Submit your unpublished novella manuscript (15k–35k words) by September 27 for a chance to win a publishing contract with Ragged Crow, an imprint of OWA and publisher of the Columbus Creative Cooperative series of anthologies.

Get all of the details and instructions for entering by clicking here.

Why novellas? 

Too short to shop around to most publishing houses, but too long to find a home in a magazine or collection of short stories, novellas are the proverbial middle child. We have a hunch that there are a wealth of novellas languishing in drawers without good homes. The Great Novella Contest is a mechanism to see what short work is out there, and put one great piece of writing on the map.

Attention spans are shorter, people are busy, and there’s an unmet demand for books that can be consumed quickly. Novellas are the next big (small) thing. Submit yours today!

This contest is sponsored by Columbus Publishing Lab, a provider of exceptional publishing services for authors and small presses. Learn more about Columbus Publishing Lab here.

Best of luck to all of the participating novella authors, and may the best manuscript win!

Problems submitting? Questions about this contest? Contact us at publishing@ohiowriters.org.

Best of Ohio Short Stories: Volume 2 — Available Now!

It is with great pride that we present our newest anthology, Best of Ohio Short ebook_coverStories: Volume II, featuring short stories from fifteen Ohio authors. This eclectic collection of literary and popular fiction spans several genres, and is sure to please readers of all types.

A mischievous caretaker monkey, a busted midnight joyride, a holocaust childhood, the goodness of Kentucky wonder beans–this latest volume of the best of Ohio presents all this and more between its covers. These engaging, powerful, sometimes funny, sometimes heartbreaking stories are the best of the best, carefully selected from hundreds of submissions.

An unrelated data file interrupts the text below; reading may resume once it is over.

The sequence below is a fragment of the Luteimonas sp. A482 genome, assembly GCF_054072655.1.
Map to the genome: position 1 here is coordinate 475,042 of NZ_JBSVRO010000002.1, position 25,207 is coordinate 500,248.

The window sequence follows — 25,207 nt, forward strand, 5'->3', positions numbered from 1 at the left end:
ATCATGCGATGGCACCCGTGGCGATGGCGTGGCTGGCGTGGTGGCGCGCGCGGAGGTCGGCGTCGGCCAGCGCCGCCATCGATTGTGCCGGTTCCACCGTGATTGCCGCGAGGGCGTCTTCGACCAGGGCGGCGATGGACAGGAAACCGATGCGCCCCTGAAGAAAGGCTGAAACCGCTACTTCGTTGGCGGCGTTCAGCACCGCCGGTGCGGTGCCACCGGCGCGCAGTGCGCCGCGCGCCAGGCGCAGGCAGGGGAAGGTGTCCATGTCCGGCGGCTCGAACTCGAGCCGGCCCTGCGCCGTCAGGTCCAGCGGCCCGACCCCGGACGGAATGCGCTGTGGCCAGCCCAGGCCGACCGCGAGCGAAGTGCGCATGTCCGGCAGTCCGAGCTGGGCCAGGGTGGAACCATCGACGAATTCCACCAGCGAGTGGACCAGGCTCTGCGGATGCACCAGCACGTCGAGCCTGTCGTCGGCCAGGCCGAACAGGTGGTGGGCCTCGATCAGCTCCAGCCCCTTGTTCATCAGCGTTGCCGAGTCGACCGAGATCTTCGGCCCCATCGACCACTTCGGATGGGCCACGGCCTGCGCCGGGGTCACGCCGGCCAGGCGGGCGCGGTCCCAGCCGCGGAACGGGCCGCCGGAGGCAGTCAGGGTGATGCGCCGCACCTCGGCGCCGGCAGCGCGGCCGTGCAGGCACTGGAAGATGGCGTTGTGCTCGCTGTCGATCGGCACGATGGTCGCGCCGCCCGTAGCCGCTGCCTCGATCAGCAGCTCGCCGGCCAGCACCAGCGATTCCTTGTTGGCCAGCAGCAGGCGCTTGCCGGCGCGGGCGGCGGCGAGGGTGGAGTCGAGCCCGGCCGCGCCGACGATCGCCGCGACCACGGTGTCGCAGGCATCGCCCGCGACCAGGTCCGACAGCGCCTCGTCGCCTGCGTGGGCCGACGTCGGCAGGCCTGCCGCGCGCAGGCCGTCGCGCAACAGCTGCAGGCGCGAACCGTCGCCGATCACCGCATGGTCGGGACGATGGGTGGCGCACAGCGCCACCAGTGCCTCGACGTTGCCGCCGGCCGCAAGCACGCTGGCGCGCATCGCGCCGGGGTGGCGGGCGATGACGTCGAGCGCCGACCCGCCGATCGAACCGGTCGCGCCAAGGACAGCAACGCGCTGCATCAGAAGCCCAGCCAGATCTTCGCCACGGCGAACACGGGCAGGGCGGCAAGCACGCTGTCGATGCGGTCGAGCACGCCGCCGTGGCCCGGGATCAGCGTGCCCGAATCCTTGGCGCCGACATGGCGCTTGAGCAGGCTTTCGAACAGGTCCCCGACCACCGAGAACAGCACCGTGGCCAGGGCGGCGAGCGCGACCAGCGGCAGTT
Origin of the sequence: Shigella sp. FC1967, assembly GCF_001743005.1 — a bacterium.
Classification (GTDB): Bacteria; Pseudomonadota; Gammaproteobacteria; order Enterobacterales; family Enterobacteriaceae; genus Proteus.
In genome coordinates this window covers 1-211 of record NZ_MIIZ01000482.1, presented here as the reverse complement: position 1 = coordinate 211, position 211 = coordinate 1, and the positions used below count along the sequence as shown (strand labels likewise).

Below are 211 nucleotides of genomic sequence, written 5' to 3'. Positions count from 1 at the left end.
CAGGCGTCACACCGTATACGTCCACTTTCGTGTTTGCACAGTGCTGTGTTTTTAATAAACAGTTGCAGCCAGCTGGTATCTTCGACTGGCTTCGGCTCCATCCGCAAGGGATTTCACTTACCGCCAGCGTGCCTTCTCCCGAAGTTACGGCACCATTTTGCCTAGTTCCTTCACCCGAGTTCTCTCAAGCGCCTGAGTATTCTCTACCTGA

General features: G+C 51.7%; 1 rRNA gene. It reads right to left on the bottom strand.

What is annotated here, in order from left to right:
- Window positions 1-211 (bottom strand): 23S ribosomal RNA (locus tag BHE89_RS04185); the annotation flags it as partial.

Purchase Best of Ohio Short Stories: Volume 2 here as a paperback or e-book.

Below you will find the complete table of contents. Browse it at your leisure, and when your interest is sufficiently piqued, we hope you’ll get yourself a copy and enjoy it as much as we do.

Congratulations to all the authors who were selected for publication!

“Miss Ellen Told Me” by Brooks Rexroat

“Nikos the Barber” by G.L. Mislin

“Hostess of the Dead” by Tonja Matney Reynolds

“Trey” by Scott Geisel

“S. 18th St.” by Emily Hitchcock

“Kentucky Wonder Beans” by Brenda Layman

“Plan J” by Chris Burnside

“The Weight of Indecision” by Michael O’Donnell

“How You Were Born” by Sara Ross Witt

“Pigtail Fatty” by Jennifer Bryan

“Starlit” by Ian Moeckel

“Joe and the Cake” by Charles Derry

“Emergency Candles” by Kathleen Nicklaus

“The Midnight Rambler” by Lawrence Parlier

“Second-Hand Monkey” by Tom Barlow

“The Joy of Argument” Flash Essay Contest Winners

Thank you to everyone who submitted a flash essay to “The Joy of Argument” flash essay contest.  We received lots of ridiculous arguments.  You can browse all of the entries here.

Before we announce the winners, don’t forget to check out The Joy of Argument by Albert The Joy of ArgumentNavarra. This succinct guide to argument is chock full of tips to help you use argument as a tool to get what you want. Mr. Navarra, along with his publisher, Boyle & Dalton, have graciously supported Columbus Creative Cooperative and provided the prizes for this contest.

Learn more about The Joy of Argument here.

There were two contest winners.  One was selected by popular vote, and the other was selected by our esteemed judge, author and attorney Albert Navarra.

Mr. Navarra selected “The Art of Boredom: The One Subject American Schools Lack” by Diane Koffman as his winner. Diane’s piece was selected from the pool of entries based on the effectiveness of her argument, as well as the creativity demonstrated in choosing an absurd subject for which to argue. Vote count was not considered in this selection.

Nice work, Diane! Bragging rights are yours, and you’ve got $100 in prize money headed your way.

Read “The Art of Boredom” by Diane Koffman here. 

Now for your votes. Drum roll!

The top vote earner with 178 votes is “Taking Recycling to the Next Level” by Bob Garrett. Congratulations, Bob! Popular vote just netted you $100 in prize money.

Read “Taking Recycling to the Next Level” by Bob Garrett by clicking here. 

Special thanks goes to Albert Navarra and his publisher, Boyle & Dalton. If you’ve enjoyed this contest (or you need help becoming better at crafting your own arguments), consider checking out The Joy of Argument.

Thanks also to all the contestants who entered their best arguments. Absurd arguments were plentiful, which made for a fun judging process. Read all of the entries here.